When parents agree to a parenting time schedule in New Jersey, it is binding. However, experienced child custody lawyers understand that it is possible to modify a parenting time schedule if it is in the child’s best interest to do so. What happens, though, if a parent originally agrees to a parenting time schedule, and then wants to modify it for his or her own personal interests? For instance, what if a parent wants to modify an existing parenting time schedule in order to see his or her child on all major holidays because the other parent decides not to celebrate those holidays? That was the issue that was addressed in the recent case of Anello v. Fiorina.
In the case the parties began dating in 2006, but never married. However, their relationship quickly came to a tumultuous end before their child was born in 2008. As a result, the parents hired family law attorneys and then agreed to share joint legal custody of the child, with the mother as the primary residential parent. Additionally, the parties established a parenting time schedule and the father agreed to pay child support pursuant to New Jersey’s child support guidelines.
In October 2009, the mother filed a motion for an increase in child support and to compel the father to dress and return the child to her in appropriate clothing. As a response, the father filed a cross-motion for joint residential and legal custody, or alternatively, an increase in parenting time, including all holidays and the child’s birthday. The father argued that he should be entitled to have his son on all holidays and his birthday because the mother was a Jehovah’s Witness who did not celebrate holidays like he did. Yet of course, the mother opposed the increase in parenting time. She stated that it was already agreed upon to share the holidays and that she agreed to let her son spend Halloween, Thanksgiving, Christmas Eve and New Year’s Eve with his father.
Almost a year later, the trial court rejected the father’s motion for either joint legal and residential custody or an increase in parenting time. Additionally, the trial court decreased the father’s parenting time and denied his request for all holidays and the child’s birthday. The trial court judge focused on the child’s best interests. He acknowledged that although the parties were unable to cooperate or communicate with one another to resolve many issues, they had agreed in a consent order to a parenting schedule already.
A few months later, the court ordered a custody and psychological evaluation to take place. After examining both parties, the psychologist concluded that the parties “appeared to be unable to communicate effectively on almost any issue related to the child’s well being.” The psychologist also concluded that there was no support for a substantial increase in the father’s parenting time, stating that “an increase might be even disruptive to the child who is accustomed to the current parenting time schedule.”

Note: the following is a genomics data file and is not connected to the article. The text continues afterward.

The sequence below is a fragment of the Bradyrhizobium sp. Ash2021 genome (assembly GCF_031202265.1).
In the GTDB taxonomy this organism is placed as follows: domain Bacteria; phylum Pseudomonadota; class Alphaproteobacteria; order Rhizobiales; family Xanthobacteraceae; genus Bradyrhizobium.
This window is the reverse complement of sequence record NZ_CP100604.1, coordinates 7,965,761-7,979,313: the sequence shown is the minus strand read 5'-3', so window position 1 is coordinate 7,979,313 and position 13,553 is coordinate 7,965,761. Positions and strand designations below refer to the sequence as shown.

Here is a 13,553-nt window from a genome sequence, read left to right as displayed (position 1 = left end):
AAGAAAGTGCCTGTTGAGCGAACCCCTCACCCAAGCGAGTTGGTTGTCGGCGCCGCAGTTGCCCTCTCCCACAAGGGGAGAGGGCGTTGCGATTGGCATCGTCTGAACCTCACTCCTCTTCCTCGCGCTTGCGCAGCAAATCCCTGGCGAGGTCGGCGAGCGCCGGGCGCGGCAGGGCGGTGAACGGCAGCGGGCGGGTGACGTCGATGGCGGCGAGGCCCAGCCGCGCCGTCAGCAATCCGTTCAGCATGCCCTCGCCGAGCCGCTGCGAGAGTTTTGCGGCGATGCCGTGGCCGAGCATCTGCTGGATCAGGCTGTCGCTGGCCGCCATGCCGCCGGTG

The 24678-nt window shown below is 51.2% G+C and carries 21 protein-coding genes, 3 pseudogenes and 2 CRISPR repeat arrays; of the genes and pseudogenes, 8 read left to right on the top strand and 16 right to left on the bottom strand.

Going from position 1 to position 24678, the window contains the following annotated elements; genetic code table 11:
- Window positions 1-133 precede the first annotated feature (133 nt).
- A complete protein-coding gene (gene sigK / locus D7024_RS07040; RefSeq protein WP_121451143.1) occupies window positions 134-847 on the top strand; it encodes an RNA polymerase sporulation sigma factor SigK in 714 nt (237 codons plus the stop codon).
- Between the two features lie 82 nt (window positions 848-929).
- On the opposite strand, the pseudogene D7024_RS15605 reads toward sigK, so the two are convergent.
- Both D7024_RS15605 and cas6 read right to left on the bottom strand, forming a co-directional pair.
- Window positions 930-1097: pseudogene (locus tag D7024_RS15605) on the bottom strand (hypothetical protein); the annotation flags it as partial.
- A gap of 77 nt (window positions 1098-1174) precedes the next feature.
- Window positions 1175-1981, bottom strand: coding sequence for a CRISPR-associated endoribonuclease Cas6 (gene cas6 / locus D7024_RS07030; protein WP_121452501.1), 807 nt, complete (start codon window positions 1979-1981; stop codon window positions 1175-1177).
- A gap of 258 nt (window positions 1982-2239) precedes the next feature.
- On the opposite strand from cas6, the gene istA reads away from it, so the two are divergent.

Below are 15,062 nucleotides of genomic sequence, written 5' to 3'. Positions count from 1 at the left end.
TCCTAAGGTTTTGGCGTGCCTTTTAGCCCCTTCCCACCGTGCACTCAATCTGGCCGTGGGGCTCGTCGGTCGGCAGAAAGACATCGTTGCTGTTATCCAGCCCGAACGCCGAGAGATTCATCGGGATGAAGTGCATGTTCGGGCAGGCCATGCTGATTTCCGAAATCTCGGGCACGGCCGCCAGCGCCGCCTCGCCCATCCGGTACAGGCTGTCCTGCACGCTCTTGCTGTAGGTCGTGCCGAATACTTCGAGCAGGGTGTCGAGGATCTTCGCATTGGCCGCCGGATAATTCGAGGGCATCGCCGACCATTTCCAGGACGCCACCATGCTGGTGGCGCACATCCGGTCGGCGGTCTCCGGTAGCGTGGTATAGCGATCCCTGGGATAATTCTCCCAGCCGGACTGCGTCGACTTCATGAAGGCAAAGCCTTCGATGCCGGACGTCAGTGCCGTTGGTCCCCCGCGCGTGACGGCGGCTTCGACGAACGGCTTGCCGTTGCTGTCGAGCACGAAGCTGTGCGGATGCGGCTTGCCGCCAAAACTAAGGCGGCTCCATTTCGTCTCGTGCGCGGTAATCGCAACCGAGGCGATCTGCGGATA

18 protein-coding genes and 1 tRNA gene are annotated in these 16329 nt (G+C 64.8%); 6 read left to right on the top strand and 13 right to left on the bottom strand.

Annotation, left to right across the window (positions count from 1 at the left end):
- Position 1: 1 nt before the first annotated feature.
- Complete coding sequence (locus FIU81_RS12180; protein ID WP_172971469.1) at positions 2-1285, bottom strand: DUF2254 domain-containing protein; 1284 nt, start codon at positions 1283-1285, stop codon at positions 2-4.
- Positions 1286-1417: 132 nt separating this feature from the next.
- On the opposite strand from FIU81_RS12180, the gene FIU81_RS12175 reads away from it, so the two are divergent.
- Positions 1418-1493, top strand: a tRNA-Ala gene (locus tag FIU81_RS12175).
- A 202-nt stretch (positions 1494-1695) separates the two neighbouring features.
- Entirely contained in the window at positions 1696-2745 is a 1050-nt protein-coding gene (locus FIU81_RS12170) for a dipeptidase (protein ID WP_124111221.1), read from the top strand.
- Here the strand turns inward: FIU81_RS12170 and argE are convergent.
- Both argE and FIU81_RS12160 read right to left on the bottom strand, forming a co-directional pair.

Thereafter, the mother filed another motion to hold the father in violation of her rights for interfering with her parenting time. She sought an automatic forfeiture of the father’s rights for violating her parenting time. Additionally, because the father refused to return the child to her during her scheduled holiday parenting time, she also sought parenting time on all holidays. The mother certified that the father continued to infringe upon her parenting time and that he refused to follow the established parenting time schedule that he had agreed to in the consent order. Furthermore, the mother noted that although she did not celebrate certain holidays due to being a Jehovah’s Witness, she nonetheless took off from work on holidays to spend time with her child.
After considering the testimony of both parties again, the trial court established a detailed holiday parenting time schedule. The court granted the father every Memorial Day weekend, Halloween, Veteran’s Day, Christmas Eve to Christmas Morning, Father’s Day and the father’s birthday. In addition, the court granted the mother every Labor Day weekend, Christmas Day, Mother’s day, and her birthday. The court ordered that the parties split July 4th, President’s Day, Easter, Columbus Day, Thanksgiving Day, New Year’s Eve, New Year’s Day and the child’s birthday. But of course, the father appealed.
On appeal, the father argued that the trial court erred in not granting his motion to increase his parenting time to include all holidays. However, the New Jersey Appellate Division affirmed the findings of the lower court. The Appellate Division stressed the importance of keeping in mind the child’s best interests. Accordingly, the Appellate Division believed that it would only be in the child’s best interest to split his time during the holidays between his parents.
Ultimately, the main take away from the case is that a court is typically hesitant to modify an existing parenting time schedule in order to benefit one parent primarily. That is because the court will always focus on the best interests of the child.
If you or a loved one is facing a similar issue, please do not hesitate to contact my office today.